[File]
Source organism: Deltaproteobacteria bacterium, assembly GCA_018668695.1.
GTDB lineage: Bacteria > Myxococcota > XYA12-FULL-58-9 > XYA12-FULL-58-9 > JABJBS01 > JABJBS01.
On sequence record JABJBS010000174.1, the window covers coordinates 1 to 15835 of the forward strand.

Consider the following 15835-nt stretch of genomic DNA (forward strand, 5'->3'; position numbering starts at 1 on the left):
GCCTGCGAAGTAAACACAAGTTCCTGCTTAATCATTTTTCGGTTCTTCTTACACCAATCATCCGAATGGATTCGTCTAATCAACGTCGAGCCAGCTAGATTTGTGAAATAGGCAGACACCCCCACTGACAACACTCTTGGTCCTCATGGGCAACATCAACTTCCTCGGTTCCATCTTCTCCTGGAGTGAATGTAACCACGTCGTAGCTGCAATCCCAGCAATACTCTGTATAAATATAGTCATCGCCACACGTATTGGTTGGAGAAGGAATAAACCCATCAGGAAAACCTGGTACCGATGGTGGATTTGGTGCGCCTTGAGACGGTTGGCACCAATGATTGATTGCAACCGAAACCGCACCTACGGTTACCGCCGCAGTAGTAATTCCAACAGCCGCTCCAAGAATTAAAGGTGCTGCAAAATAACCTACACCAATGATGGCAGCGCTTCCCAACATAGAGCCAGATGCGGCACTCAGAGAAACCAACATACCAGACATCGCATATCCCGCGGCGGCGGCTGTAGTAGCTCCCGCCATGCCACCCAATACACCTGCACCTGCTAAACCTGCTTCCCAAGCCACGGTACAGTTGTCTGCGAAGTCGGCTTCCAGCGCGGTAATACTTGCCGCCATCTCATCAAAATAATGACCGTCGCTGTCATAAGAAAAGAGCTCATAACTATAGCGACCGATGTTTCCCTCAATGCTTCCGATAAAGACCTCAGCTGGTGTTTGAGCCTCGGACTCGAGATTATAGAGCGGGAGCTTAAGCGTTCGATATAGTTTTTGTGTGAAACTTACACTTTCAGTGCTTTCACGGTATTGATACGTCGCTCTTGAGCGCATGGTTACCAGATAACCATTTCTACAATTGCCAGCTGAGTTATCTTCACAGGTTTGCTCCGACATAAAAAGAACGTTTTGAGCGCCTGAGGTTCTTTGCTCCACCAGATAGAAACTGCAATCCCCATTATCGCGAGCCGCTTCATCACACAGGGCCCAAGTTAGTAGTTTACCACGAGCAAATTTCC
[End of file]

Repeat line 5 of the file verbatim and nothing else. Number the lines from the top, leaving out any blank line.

GCCTGCGAAGTAAACACAAGTTCCTGCTTAATCATTTTTCGGTTCTTCTTACACCAATCATCCGAATGGATTCGTCTAATCAACGTCGAGCCAGCTAGATTTGTGAAATAGGCAGACACCCCCACTGACAACACTCTTGGTCCTCATGGGCAACATCAACTTCCTCGGTTCCATCTTCTCCTGGAGTGAATGTAACCACGTCGTAGCTGCAATCCCAGCAATACTCTGTATAAATATAGTCATCGCCACACGTATTGGTTGGAGAAGGAATAAACCCATCAGGAAAACCTGGTACCGATGGTGGATTTGGTGCGCCTTGAGACGGTTGGCACCAATGATTGATTGCAACCGAAACCGCACCTACGGTTACCGCCGCAGTAGTAATTCCAACAGCCGCTCCAAGAATTAAAGGTGCTGCAAAATAACCTACACCAATGATGGCAGCGCTTCCCAACATAGAGCCAGATGCGGCACTCAGAGAAACCAACATACCAGACATCGCATATCCCGCGGCGGCGGCTGTAGTAGCTCCCGCCATGCCACCCAATACACCTGCACCTGCTAAACCTGCTTCCCAAGCCACGGTACAGTTGTCTGCGAAGTCGGCTTCCAGCGCGGTAATACTTGCCGCCATCTCATCAAAATAATGACCGTCGCTGTCATAAGAAAAGAGCTCATAACTATAGCGACCGATGTTTCCCTCAATGCTTCCGATAAAGACCTCAGCTGGTGTTTGAGCCTCGGACTCGAGATTATAGAGCGGGAGCTTAAGCGTTCGATATAGTTTTTGTGTGAAACTTACACTTTCAGTGCTTTCACGGTATTGATACGTCGCTCTTGAGCGCATGGTTACCAGATAACCATTTCTACAATTGCCAGCTGAGTTATCTTCACAGGTTTGCTCCGACATAAAAAGAACGTTTTGAGCGCCTGAGGTTCTTTGCTCCACCAGATAGAAACTGCAATCCCCATTATCGCGAGCCGCTTCATCACACAGGGCCCAAGTTAGTAGTTTACCACGAGCAAATTTCC